This continues the recovery of the labor market at a tempered pace, which means the Federal Reserve’s Federal Open Market Committee should continue to let the economy grow and not raise interest rates.
AFL-CIO President Richard Trumka testified before Congress on a key solution that would boost jobs growth and provide other benefits to working people across the country:
One trillion dollars in new infrastructure investment would make a big difference to working Americans and put our nation on the path to sustainable prosperity. How we invest matters; it must be real investment and create good jobs.
Let me be clear: If we want good jobs, we must have high labor standards and protections for the people who build, maintain and operate our infrastructure. That’s not all. We need to make sure public money is used to support American jobs, American resources and American products.
In response to the March jobs numbers, AFL-CIO Chief Economist William Spriggs said:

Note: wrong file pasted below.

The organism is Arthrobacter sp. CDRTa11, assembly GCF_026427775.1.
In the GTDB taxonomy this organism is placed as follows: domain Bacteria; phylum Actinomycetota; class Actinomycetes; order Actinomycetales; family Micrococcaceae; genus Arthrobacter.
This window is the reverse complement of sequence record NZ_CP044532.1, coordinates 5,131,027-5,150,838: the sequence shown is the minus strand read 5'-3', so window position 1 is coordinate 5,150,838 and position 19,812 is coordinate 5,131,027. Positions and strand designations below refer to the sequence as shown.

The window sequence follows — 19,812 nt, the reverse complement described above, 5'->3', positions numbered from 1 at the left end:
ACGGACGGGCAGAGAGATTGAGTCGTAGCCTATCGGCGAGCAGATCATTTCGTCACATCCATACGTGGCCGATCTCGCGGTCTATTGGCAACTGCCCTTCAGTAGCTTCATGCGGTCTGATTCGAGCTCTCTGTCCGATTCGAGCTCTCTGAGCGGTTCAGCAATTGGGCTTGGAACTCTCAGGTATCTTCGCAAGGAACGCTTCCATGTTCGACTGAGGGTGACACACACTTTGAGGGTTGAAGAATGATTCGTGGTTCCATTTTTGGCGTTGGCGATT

With the adjustments made to lower the job growth numbers reported in January, the first quarter finished with job growth lower than last year's, which was lower than the previous year's.
He also tweeted:
Payroll rose 108,000 in March, slower growth than in February. With wages only up 2.7% over the year. Further Fed hikes are unwarranted with this moderation. @AFLCIO— William E. Spriggs (@WSpriggs) April 6, 2018
March report from @BLS_gov adjust preliminary figures for January down and February up for a net of 50,000 lower than previously reported. This makes the first quarter modest growth a sign the Fed needs to rethink further rate hikes. @AFLCIO— William E. Spriggs (@WSpriggs) April 6, 2018
Last month's biggest job gains were in professional and business services (33,000), health care (22,000), manufacturing (9,000) and mining (9,000), while retail (-4,000) and construction (-15,000) saw losses. Employment in other major industries, including wholesale trade, transportation and warehousing, information, financial activities, leisure and hospitality and government, showed little or no change over the month.
Among the major worker groups, the unemployment rate for teenagers (13.5%), blacks (6.9%), Hispanics (5.1%), adult women (3.7%), adult men (3.7%), whites (3.6%), and Asians (3.1%) showed little or no change in March.
The number of long-term unemployed (those jobless for 27 weeks or more) was little changed in March and accounted for 20.3% of the unemployed.